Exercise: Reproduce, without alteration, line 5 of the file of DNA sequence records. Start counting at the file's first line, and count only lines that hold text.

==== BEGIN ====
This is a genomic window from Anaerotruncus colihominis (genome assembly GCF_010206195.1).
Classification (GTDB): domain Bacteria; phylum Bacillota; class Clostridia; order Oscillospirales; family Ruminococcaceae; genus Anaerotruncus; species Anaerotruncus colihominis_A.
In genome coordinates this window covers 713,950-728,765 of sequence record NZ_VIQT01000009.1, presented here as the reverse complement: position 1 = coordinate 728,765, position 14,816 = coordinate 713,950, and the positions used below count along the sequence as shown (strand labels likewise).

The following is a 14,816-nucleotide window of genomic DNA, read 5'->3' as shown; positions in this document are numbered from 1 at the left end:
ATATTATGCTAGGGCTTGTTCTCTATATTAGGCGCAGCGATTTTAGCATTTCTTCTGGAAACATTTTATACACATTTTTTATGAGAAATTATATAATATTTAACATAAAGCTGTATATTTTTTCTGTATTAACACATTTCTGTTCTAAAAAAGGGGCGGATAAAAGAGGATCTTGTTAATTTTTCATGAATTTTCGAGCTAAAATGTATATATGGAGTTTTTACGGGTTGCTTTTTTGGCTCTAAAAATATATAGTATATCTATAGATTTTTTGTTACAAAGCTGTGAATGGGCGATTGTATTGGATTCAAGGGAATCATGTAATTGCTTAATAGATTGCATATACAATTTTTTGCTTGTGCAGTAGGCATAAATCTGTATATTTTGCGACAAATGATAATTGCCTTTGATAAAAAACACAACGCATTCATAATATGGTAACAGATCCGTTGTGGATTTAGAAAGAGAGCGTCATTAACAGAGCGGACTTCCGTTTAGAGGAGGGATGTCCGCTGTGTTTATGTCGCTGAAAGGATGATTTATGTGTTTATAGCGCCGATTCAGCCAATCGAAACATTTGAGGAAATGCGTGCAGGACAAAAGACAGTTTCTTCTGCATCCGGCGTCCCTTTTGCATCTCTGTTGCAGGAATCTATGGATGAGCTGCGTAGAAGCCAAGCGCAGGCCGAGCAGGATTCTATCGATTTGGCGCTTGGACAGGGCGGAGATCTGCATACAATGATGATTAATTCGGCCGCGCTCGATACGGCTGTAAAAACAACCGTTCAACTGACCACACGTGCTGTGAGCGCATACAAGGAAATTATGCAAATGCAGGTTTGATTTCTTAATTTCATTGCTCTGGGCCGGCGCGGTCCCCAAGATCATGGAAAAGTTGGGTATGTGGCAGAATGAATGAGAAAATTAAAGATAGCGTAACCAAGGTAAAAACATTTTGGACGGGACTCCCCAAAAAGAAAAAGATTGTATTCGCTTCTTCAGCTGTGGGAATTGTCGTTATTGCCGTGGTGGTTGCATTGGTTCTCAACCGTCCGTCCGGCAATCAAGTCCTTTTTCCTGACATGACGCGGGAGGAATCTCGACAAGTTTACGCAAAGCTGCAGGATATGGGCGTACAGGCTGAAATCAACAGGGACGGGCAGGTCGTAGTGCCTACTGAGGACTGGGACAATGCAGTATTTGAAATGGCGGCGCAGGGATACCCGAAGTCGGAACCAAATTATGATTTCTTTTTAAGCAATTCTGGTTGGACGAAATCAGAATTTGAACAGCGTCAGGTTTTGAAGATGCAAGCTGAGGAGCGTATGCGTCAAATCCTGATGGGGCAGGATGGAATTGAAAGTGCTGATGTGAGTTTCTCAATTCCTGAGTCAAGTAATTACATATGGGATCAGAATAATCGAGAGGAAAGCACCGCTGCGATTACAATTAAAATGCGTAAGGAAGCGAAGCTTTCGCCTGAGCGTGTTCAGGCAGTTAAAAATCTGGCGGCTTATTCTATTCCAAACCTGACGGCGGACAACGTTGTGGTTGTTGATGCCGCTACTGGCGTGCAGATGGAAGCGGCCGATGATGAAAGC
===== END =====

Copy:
ATATTATGCTAGGGCTTGTTCTCTATATTAGGCGCAGCGATTTTAGCATTTCTTCTGGAAACATTTTATACACATTTTTTATGAGAAATTATATAATATTTAACATAAAGCTGTATATTTTTTCTGTATTAACACATTTCTGTTCTAAAAAAGGGGCGGATAAAAGAGGATCTTGTTAATTTTTCATGAATTTTCGAGCTAAAATGTATATATGGAGTTTTTACGGGTTGCTTTTTTGGCTCTAAAAATATATAGTATATCTATAGATTTTTTGTTACAAAGCTGTGAATGGGCGATTGTATTGGATTCAAGGGAATCATGTAATTGCTTAATAGATTGCATATACAATTTTTTGCTTGTGCAGTAGGCATAAATCTGTATATTTTGCGACAAATGATAATTGCCTTTGATAAAAAACACAACGCATTCATAATATGGTAACAGATCCGTTGTGGATTTAGAAAGAGAGCGTCATTAACAGAGCGGACTTCCGTTTAGAGGAGGGATGTCCGCTGTGTTTATGTCGCTGAAAGGATGATTTATGTGTTTATAGCGCCGATTCAGCCAATCGAAACATTTGAGGAAATGCGTGCAGGACAAAAGACAGTTTCTTCTGCATCCGGCGTCCCTTTTGCATCTCTGTTGCAGGAATCTATGGATGAGCTGCGTAGAAGCCAAGCGCAGGCCGAGCAGGATTCTATCGATTTGGCGCTTGGACAGGGCGGAGATCTGCATACAATGATGATTAATTCGGCCGCGCTCGATACGGCTGTAAAAACAACCGTTCAACTGACCACACGTGCTGTGAGCGCATACAAGGAAATTATGCAAATGCAGGTTTGATTTCTTAATTTCATTGCTCTGGGCCGGCGCGGTCCCCAAGATCATGGAAAAGTTGGGTATGTGGCAGAATGAATGAGAAAATTAAAGATAGCGTAACCAAGGTAAAAACATTTTGGACGGGACTCCCCAAAAAGAAAAAGATTGTATTCGCTTCTTCAGCTGTGGGAATTGTCGTTATTGCCGTGGTGGTTGCATTGGTTCTCAACCGTCCGTCCGGCAATCAAGTCCTTTTTCCTGACATGACGCGGGAGGAATCTCGACAAGTTTACGCAAAGCTGCAGGATATGGGCGTACAGGCTGAAATCAACAGGGACGGGCAGGTCGTAGTGCCTACTGAGGACTGGGACAATGCAGTATTTGAAATGGCGGCGCAGGGATACCCGAAGTCGGAACCAAATTATGATTTCTTTTTAAGCAATTCTGGTTGGACGAAATCAGAATTTGAACAGCGTCAGGTTTTGAAGATGCAAGCTGAGGAGCGTATGCGTCAAATCCTGATGGGGCAGGATGGAATTGAAAGTGCTGATGTGAGTTTCTCAATTCCTGAGTCAAGTAATTACATATGGGATCAGAATAATCGAGAGGAAAGCACCGCTGCGATTACAATTAAAATGCGTAAGGAAGCGAAGCTTTCGCCTGAGCGTGTTCAGGCAGTTAAAAATCTGGCGGCTTATTCTATTCCAAACCTGACGGCGGACAACGTTGTGGTTGTTGATGCCGCTACTGGCGTGCAGATGGAAGCGGCCGATGATGAAAGC